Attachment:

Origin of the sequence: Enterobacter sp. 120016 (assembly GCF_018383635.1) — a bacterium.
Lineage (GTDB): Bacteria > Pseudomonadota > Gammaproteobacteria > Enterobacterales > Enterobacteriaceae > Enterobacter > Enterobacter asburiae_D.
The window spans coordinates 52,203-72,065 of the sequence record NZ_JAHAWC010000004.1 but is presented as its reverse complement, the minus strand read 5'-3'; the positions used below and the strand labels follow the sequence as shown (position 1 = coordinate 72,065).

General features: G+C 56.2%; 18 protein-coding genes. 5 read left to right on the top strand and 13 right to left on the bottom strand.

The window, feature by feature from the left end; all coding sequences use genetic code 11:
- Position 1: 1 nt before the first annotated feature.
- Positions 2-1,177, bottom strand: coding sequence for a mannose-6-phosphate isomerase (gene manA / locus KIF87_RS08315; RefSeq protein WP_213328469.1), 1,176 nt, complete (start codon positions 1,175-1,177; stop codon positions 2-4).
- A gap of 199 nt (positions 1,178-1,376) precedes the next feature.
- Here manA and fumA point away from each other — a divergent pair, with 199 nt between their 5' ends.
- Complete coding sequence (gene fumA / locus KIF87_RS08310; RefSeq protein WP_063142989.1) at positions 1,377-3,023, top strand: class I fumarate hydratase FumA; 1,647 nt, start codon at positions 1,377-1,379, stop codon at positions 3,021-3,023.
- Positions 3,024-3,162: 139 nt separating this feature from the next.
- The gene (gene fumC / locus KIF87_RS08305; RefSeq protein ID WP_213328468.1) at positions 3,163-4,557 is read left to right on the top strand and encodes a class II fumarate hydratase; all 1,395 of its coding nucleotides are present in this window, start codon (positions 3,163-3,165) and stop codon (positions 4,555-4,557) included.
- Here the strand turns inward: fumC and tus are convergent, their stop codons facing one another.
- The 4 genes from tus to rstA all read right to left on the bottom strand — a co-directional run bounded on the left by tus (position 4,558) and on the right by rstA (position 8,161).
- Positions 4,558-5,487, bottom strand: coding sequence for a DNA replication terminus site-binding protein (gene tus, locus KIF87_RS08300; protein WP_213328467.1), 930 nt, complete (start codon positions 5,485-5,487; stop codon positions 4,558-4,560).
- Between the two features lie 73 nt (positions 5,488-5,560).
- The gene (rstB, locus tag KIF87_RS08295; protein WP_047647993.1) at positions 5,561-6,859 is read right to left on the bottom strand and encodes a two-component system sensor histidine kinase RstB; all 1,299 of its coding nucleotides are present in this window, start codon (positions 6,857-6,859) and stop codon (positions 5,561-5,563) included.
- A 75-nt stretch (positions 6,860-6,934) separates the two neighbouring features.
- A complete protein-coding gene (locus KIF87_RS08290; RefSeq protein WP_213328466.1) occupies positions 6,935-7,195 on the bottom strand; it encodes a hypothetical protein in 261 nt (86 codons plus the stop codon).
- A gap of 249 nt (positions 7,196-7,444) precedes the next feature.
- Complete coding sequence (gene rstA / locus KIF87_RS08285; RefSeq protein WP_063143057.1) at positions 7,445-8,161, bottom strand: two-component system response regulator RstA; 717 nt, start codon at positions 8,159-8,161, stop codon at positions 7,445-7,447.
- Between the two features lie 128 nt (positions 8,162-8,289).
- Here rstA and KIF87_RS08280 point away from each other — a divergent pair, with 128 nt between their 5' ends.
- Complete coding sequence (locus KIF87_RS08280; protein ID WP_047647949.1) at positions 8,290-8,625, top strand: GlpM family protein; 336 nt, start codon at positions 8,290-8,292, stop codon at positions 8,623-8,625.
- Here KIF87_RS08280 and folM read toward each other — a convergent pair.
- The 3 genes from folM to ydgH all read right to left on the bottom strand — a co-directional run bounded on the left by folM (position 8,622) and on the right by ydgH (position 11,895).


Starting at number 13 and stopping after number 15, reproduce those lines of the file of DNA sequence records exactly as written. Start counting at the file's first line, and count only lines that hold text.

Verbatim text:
- Here the strand turns inward: fumC and tus are convergent, their stop codons facing one another.
- The 4 genes from tus to rstA all read right to left on the bottom strand — a co-directional run bounded on the left by tus (position 4,558) and on the right by rstA (position 8,161).
- Positions 4,558-5,487, bottom strand: coding sequence for a DNA replication terminus site-binding protein (gene tus, locus KIF87_RS08300; protein WP_213328467.1), 930 nt, complete (start codon positions 5,485-5,487; stop codon positions 4,558-4,560).